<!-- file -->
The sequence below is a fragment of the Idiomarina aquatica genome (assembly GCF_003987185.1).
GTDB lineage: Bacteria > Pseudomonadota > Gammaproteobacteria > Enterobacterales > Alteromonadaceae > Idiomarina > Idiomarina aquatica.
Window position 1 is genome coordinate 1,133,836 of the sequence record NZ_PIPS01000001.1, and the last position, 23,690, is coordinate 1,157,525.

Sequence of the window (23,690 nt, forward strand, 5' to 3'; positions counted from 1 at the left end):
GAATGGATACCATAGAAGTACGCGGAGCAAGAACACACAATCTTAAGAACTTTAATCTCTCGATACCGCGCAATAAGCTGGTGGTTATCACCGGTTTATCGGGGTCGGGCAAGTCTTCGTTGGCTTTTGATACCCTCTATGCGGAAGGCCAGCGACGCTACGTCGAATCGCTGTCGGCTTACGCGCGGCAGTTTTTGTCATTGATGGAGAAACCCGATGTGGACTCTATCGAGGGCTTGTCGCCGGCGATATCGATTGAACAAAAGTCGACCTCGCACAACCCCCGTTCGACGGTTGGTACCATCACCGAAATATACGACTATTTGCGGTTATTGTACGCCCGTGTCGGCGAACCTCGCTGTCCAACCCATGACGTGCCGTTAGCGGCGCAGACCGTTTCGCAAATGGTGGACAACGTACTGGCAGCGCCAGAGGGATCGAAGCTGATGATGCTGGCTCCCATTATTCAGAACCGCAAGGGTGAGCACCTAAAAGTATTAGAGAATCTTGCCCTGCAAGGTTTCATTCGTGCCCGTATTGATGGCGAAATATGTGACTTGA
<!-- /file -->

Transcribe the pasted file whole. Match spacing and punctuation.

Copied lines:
The sequence below is a fragment of the Idiomarina aquatica genome (assembly GCF_003987185.1).
GTDB lineage: Bacteria > Pseudomonadota > Gammaproteobacteria > Enterobacterales > Alteromonadaceae > Idiomarina > Idiomarina aquatica.
Window position 1 is genome coordinate 1,133,836 of the sequence record NZ_PIPS01000001.1, and the last position, 23,690, is coordinate 1,157,525.

Sequence of the window (23,690 nt, forward strand, 5' to 3'; positions counted from 1 at the left end):
GAATGGATACCATAGAAGTACGCGGAGCAAGAACACACAATCTTAAGAACTTTAATCTCTCGATACCGCGCAATAAGCTGGTGGTTATCACCGGTTTATCGGGGTCGGGCAAGTCTTCGTTGGCTTTTGATACCCTCTATGCGGAAGGCCAGCGACGCTACGTCGAATCGCTGTCGGCTTACGCGCGGCAGTTTTTGTCATTGATGGAGAAACCCGATGTGGACTCTATCGAGGGCTTGTCGCCGGCGATATCGATTGAACAAAAGTCGACCTCGCACAACCCCCGTTCGACGGTTGGTACCATCACCGAAATATACGACTATTTGCGGTTATTGTACGCCCGTGTCGGCGAACCTCGCTGTCCAACCCATGACGTGCCGTTAGCGGCGCAGACCGTTTCGCAAATGGTGGACAACGTACTGGCAGCGCCAGAGGGATCGAAGCTGATGATGCTGGCTCCCATTATTCAGAACCGCAAGGGTGAGCACCTAAAAGTATTAGAGAATCTTGCCCTGCAAGGTTTCATTCGTGCCCGTATTGATGGCGAAATATGTGACTTGA